What to do:
Testing: A tentative diagnosis of SPAOPD can be made based on history and clinical signs. Definitive diagnosis requires endoscopic examination and sampling of the respiratory tract, along with confirmatory testing to identify allergens.
Currently, two diagnostic tools are used for confirmatory testing to identify allergens. Intradermal skin testing and serum IgE tests, which measure allergen specific IgE.
Synthesis of IgE after exposure to the allergen instigates the allergic process and while IgE exerts its effect after binding to mast cell receptors, the presence of free IgE in the serum can be used to quantify and determine the allergen specificity:
Intradermal Testing (IDT) measures the ability of the injected allergen to bind to allergen-specific immunoglobulins on the surface of mast cells and to cause actual mast cell degranulation. It has been the ‘gold’ standard for diagnosis of allergic diseases. However, this requires the horse to be sedated, is time-consuming to perform and can result in false positive results in horses.
Serological testing (ELISA) has been identified as an aid in the diagnosis of allergic disease. UK testing involves the use of a highly specific monoclonal antibody to avoid cross reactivity with other immunoglobulins to test for UK native species of plant allergens. The test is not influenced by existing dermatological conditions or existing medication. Occasional false positives have been reported in horses.
Manage the horse’s environment to avoid exposure to the allergens.
Moving horses away from pine trees or oil seed rape crops is an option; however, in most cases this is not practical.
In addition to:
Keep horse at pasture if stabling produces dust borne allergens that irritate.
Keep stables open (doors at each end)
Airflow is important.
Control/eliminate dust by always sweeping up and removing left over hay.
Fresh non allergenic bedding.
Feed soaked hay or hay cubes
Fresh clean water always available
Feed should be as clean as possible and free of mould/dust/fungi etc.
Feed off ground.
Research has shown that utilizing an ammonia-absorbing compound significantly reduced measured ammonia concentrations by 25% (Pratt et al., 2000). In their 1996 study, Sweeny et al. demonstrated a significant reduction in ammonia levels and fly population when stalls were treated with sodium bisulfate.
In some cases there can be a necessary treatment with therapeutic drugs such as corticosteroids. However, there are many feedstuffs that can achieve permanent remission of the disorder.
The established role of oxidants in asthma and ROA promoted the feeding of antioxidants as preventive agents and has been demonstrated through supportive research. The supplementation of Vitamin E and Selenium demonstrated stable clinical remission of Heaves in exercised horses.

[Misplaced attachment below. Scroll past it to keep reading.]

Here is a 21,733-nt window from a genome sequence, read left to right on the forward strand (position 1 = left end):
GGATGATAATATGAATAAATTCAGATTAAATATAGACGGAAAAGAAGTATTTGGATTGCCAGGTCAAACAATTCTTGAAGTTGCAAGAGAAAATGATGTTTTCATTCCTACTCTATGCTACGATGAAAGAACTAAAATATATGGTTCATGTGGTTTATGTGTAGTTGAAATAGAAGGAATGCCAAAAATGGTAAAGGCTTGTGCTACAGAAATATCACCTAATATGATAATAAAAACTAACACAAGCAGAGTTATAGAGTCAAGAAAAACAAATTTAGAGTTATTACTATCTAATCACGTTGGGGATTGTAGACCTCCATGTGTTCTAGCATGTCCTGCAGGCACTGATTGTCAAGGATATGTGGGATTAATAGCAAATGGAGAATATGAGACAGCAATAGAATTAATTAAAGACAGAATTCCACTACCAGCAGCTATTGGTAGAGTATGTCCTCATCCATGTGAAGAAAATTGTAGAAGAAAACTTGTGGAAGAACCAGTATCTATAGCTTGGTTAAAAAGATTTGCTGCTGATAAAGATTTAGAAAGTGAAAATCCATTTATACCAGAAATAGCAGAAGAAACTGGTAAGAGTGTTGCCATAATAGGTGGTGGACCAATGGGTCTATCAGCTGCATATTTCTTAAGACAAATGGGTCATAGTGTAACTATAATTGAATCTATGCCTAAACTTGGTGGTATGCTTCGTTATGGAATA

The following specific nutrients can further support healthy toxic processing and elimination to provide support for the detoxification systems, support the respiration and lung function.
DL-Methionine, the sulphur containing amino acid, is an effective detoxifier of arsenic.
MSM supports healthy detoxification processes, kidney and liver function and oxidative reactions. It is also effective at improving arsenic elimination.
Magnesium supports cellular energy production, healthy glucose metabolism and acts as a buffer for the acids from toxic exposure and elimination.
Acetyl L-Carnitine is essential in the healthy processing of fatty acids as a source of energy, contributes to healthy endocrine balance and aids in the detoxification of the most common environmental pollutants.
A full vitamin mineral supplement containing:
Niacin (B3), Calcium Pantothenate (B5), Thiamine (B1), Pyridoxine (B6), Riboflavin (B2) and Vitamin B12 support healthy liver function, energy production, metabolic balance, stress recovery and detoxification.
Mixed Tocopherols including Vitamin E support healthy cellular function, help reduce excessive oxidative stress and protect against free radical damage.
Vitamin C is a major antioxidant in the lung and known to be in high concentration in lung tissues and secretions.
Zinc and Copper have synergistic roles in helping combat environmental toxic effects, reducing excessive oxidation and supporting tissue integrity.
Chromium supports normal, healthy glucose metabolism and energy production.
Selenium directly supports healthy detoxification mechanisms, supports liver function, helps fight the effect of environmental toxins and exhibits a cellular protective benefit.
A prescribed herbal mix by an equine practitioner for a full 12 weeks along with a formulated diet is often the best defence when dealing with viruses, allergies, and the immune system. www.dlequine.co.nz